NO STATEMENT from the Federal Reserve is complete without a promise to make decisions based on the data. In each of the past two years, a souring outlook for the world economy prompted the Fed to delay interest-rate rises. And quite right, too. Yet if the Fed raises rates on June 14th in the face of low inflation, as it has strongly hinted, it would bring into question its commitment both to the data and also to its 2% inflation target.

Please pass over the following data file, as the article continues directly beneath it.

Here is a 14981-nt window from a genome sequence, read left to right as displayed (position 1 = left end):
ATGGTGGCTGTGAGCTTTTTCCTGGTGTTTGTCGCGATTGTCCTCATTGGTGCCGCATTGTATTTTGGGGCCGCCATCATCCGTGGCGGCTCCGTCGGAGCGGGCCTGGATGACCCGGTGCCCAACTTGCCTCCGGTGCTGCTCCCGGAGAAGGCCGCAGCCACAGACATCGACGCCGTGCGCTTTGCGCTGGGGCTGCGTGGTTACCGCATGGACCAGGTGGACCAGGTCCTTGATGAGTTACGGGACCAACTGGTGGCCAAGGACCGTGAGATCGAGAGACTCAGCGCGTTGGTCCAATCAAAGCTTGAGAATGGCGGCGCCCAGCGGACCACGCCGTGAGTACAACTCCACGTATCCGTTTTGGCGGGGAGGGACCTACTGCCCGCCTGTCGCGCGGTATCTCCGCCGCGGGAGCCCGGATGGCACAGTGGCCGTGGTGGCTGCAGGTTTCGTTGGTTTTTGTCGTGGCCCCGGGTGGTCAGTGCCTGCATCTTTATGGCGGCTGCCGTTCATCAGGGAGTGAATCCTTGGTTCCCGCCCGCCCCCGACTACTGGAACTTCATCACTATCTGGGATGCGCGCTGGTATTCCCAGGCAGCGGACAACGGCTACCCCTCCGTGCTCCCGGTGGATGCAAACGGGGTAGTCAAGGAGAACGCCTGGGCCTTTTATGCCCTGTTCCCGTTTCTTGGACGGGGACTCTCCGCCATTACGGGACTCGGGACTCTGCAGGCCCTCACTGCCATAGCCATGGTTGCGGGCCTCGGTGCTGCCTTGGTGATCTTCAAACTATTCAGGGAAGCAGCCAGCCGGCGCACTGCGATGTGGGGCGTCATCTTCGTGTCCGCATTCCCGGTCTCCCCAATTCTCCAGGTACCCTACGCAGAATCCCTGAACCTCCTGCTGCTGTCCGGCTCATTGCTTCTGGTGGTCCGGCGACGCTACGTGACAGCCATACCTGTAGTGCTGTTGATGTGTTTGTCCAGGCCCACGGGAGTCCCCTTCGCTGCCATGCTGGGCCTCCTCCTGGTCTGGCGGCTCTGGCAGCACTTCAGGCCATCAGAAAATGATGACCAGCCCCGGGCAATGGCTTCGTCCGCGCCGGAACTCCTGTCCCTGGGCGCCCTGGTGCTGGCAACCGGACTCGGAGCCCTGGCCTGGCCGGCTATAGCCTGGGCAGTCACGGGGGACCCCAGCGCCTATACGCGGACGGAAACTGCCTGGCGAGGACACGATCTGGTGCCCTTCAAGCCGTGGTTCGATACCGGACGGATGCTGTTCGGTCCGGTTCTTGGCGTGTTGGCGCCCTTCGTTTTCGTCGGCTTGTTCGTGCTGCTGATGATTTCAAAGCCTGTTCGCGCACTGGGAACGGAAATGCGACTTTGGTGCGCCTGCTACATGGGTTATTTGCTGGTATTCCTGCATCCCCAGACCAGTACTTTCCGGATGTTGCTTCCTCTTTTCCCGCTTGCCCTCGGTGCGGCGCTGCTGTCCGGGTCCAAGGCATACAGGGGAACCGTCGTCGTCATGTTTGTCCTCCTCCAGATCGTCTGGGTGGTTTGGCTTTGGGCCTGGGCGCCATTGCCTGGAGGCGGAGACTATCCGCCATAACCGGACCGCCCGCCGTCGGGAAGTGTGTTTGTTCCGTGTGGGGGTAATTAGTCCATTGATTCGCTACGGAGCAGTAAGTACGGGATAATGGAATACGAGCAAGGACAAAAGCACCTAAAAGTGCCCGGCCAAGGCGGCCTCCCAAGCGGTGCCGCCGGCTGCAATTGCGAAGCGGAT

The central bank has raised rates three times since December 2015 (the latest rise came in March). It is good that monetary policy is a little tighter than it was back then. The unemployment rate, at 4.3%, is lower than at any time since early 2001. A broad range of earnings data show a modest pickup in wage growth. The Fed is right to think that it is better to slow the economy gradually than be forced to bring it to a screeching halt later, if wage and price rises get out of hand. The rate increases to date have been reasonable insurance against an inflationary surge.